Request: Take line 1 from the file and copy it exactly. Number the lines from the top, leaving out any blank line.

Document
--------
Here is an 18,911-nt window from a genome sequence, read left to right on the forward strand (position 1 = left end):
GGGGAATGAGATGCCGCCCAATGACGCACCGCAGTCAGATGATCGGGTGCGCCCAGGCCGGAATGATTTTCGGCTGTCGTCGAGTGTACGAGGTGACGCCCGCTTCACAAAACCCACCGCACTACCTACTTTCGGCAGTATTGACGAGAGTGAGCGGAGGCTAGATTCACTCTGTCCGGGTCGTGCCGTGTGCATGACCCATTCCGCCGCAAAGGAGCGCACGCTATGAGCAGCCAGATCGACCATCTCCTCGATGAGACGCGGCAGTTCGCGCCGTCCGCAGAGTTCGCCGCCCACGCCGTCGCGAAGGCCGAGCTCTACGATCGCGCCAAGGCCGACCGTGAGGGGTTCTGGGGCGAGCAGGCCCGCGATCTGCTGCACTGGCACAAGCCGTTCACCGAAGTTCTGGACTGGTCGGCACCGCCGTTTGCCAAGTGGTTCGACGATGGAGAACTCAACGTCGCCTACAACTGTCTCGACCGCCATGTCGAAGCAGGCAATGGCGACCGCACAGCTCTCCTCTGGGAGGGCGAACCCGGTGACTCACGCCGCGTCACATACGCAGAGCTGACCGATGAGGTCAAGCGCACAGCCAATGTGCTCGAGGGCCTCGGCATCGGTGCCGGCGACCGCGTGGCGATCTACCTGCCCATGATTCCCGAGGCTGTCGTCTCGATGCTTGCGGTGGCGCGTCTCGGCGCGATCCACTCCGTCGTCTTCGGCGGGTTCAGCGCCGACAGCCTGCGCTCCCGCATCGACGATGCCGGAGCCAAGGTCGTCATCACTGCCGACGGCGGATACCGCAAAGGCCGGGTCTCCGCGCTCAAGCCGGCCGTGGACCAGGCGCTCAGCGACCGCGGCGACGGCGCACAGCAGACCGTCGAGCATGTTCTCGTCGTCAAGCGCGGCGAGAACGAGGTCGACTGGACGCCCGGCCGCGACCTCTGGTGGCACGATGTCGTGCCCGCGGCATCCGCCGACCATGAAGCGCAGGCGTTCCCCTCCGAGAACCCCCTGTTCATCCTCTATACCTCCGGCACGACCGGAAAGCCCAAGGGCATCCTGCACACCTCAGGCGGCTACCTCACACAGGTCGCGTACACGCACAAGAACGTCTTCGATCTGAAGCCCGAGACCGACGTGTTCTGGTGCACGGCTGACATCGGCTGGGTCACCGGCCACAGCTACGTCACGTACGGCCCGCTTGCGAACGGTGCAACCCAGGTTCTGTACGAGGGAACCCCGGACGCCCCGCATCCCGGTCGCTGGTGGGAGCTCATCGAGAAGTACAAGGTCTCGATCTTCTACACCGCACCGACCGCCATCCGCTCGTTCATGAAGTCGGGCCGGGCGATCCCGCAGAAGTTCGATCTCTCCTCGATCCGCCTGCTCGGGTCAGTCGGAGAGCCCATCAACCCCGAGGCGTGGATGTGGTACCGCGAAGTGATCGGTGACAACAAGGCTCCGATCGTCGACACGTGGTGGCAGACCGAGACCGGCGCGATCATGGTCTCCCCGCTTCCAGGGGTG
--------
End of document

Here is an 18,911-nt window from a genome sequence, read left to right on the forward strand (position 1 = left end):